Learn more about the types of projects funded by the ECF:
Poaching networks are constantly looking for new elephant populations to target for their ivory, and conservation partners across Africa struggle to outpace these criminals. ECF support has expanded their anti-poaching efforts. The ECF supports “boots on the ground” and “eyes in the sky” projects to keep elephants safe—and has accelerated investment in emergency responses, intelligence-led anti-poaching patrols, and new approaches to satellite tracking of elephant movements for greater security. The ECF has supported 150 anti-poaching projects across Africa.
Photo caption: Rangers on river patrol in Chinko Nature Reserve, Central African Republic
Much anti-trafficking work is carried out in the shadows as it involves deep investigations and undercover work with dangerous criminal networks. To end the ivory crisis, traffickers must be found, arrested, and successfully prosecuted so that criminal networks reject ivory as being more risk than reward. The ECF has made dealing with ivory trafficking a priority area —supporting trusted law enforcement units across Africa to find, arrest and prosecute traffickers, helping local partners to develop courtroom monitoring programs, and supporting cross-border intelligence sharing and operations. The ECF has funded 135 anti-trafficking projects in Africa, Asia and the United States of America.
Photo caption: Nigeria Customs Service officers made two large seizures of illegal wildlife products in Lagos in July and September 2021.
The ECF makes investments to reduce public demand for ivory and curtail its availability by working with national governments to end the ivory trade. The ECF also works with leading ivory experts to investigate the growth of illegal ivory trade markets in Asia and invests in mass media campaigns to educate the public about the negative consequences of buying ivory and shift opinion towards eliminating the ivory trade. The ECF has funded 36 demand reduction projects in Asia and the United States of America.
Photo caption: Carved ivory items on sale in Myanmar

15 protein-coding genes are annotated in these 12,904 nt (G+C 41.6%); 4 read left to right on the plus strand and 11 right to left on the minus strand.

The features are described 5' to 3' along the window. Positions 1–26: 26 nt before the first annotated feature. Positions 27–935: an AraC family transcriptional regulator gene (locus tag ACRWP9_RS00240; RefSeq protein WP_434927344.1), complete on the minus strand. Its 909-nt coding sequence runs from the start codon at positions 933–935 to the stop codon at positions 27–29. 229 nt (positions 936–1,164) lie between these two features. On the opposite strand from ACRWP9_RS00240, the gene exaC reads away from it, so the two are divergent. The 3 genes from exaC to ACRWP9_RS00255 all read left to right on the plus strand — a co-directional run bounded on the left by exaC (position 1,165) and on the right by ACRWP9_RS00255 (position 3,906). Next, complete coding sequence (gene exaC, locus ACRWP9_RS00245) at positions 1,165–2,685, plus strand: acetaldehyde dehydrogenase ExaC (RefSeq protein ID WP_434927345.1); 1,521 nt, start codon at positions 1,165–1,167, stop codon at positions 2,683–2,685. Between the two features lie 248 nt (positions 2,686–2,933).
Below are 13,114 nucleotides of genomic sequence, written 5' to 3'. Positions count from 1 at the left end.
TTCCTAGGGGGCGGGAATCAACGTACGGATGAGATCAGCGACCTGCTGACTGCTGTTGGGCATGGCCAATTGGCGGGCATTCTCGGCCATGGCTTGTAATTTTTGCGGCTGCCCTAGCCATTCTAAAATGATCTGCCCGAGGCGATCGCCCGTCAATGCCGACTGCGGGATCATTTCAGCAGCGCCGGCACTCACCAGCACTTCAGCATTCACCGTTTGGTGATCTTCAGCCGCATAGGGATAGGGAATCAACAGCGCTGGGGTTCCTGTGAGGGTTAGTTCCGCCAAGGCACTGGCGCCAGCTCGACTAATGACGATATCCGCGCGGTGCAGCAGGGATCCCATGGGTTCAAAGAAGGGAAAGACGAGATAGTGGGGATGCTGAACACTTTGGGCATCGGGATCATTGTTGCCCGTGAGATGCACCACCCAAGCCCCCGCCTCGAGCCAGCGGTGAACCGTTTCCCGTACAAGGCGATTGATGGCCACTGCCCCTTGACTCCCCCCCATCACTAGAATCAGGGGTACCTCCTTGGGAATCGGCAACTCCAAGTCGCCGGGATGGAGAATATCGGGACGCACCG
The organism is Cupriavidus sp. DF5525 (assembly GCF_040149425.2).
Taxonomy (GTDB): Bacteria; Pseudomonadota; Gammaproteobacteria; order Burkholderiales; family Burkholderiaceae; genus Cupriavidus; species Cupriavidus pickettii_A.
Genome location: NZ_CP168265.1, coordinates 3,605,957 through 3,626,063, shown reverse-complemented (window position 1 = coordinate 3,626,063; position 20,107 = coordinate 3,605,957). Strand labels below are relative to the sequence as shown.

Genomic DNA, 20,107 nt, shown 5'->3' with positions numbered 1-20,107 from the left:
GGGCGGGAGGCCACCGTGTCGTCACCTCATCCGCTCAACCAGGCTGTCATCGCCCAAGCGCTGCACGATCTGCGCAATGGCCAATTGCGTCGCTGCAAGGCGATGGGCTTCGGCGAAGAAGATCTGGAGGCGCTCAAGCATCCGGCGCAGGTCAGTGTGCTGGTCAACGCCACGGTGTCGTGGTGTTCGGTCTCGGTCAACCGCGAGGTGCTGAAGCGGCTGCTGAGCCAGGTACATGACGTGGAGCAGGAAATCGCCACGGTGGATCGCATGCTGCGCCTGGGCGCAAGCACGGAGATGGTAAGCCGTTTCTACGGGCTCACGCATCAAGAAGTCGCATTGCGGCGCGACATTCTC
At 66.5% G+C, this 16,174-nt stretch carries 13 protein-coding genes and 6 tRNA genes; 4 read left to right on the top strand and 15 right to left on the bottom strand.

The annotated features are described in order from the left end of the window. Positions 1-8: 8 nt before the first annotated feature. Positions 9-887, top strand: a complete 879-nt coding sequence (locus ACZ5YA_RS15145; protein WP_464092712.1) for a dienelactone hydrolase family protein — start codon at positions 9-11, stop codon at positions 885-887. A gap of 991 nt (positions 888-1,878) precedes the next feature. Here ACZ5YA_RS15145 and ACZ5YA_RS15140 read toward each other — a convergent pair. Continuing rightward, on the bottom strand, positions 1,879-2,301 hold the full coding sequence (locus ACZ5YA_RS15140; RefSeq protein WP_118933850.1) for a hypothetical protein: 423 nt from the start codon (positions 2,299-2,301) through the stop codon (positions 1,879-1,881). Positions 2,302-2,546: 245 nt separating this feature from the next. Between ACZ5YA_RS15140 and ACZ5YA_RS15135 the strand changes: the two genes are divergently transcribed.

The ECF has played a significant part in the reduction of poaching in Africa’s savanna elephant populations. As those populations now recover and recolonize their former territories, new challenges are emerging. Africa is changing fast. Industrial development, spreading agriculture, and rising human populations on the one side are meeting recovering elephant populations on the other. Where they meet, conflict between humans and elephants is the result. In response, we have expanded the scope of the ECF to include projects promoting human-elephant coexistence as a fourth crisis pillar, to join our anti-poaching, anti-trafficking, and demand reduction strategies. We are focusing on two fundamental areas of need for this rising conflict crisis: land and corridor protection, and novel grassroots deterrent strategies to keep elephants and people safely apart where necessary. The ECF has supported 46 human-elephant coexistence projects across Africa.
Photo caption: Wildlife Action Group has fenced the boundary of much of Thuma and Dedza-Salima Forest Reserves in Malawi, but there are still unfenced areas where elephants can move into farmland.
Safeguarding important elephant strongholds is essential, to allow elephant populations the space and time to recover to their pre-poaching levels. We have a particular interest in supporting public-private partnerships (PPPs) in such areas, for both established and newly protected sites.
In some areas, elephant populations have been severely depleted due to poaching or habitat loss. In these areas, surveys are often needed to better understand the population, the extent of habitat loss and the ongoing threats, to determine whether the population has a reasonable chance of recovery. If that proves to be the case, then conservation measures can be put in place. We have an interest in supporting work to ensure the future of viable fragment elephant populations, particularly in Central and West Africa.
The ECF has supported 43 landscape protection projects across Africa.
Photo caption: The Niassa ecosystem holds the largest elephant population in Mozambique.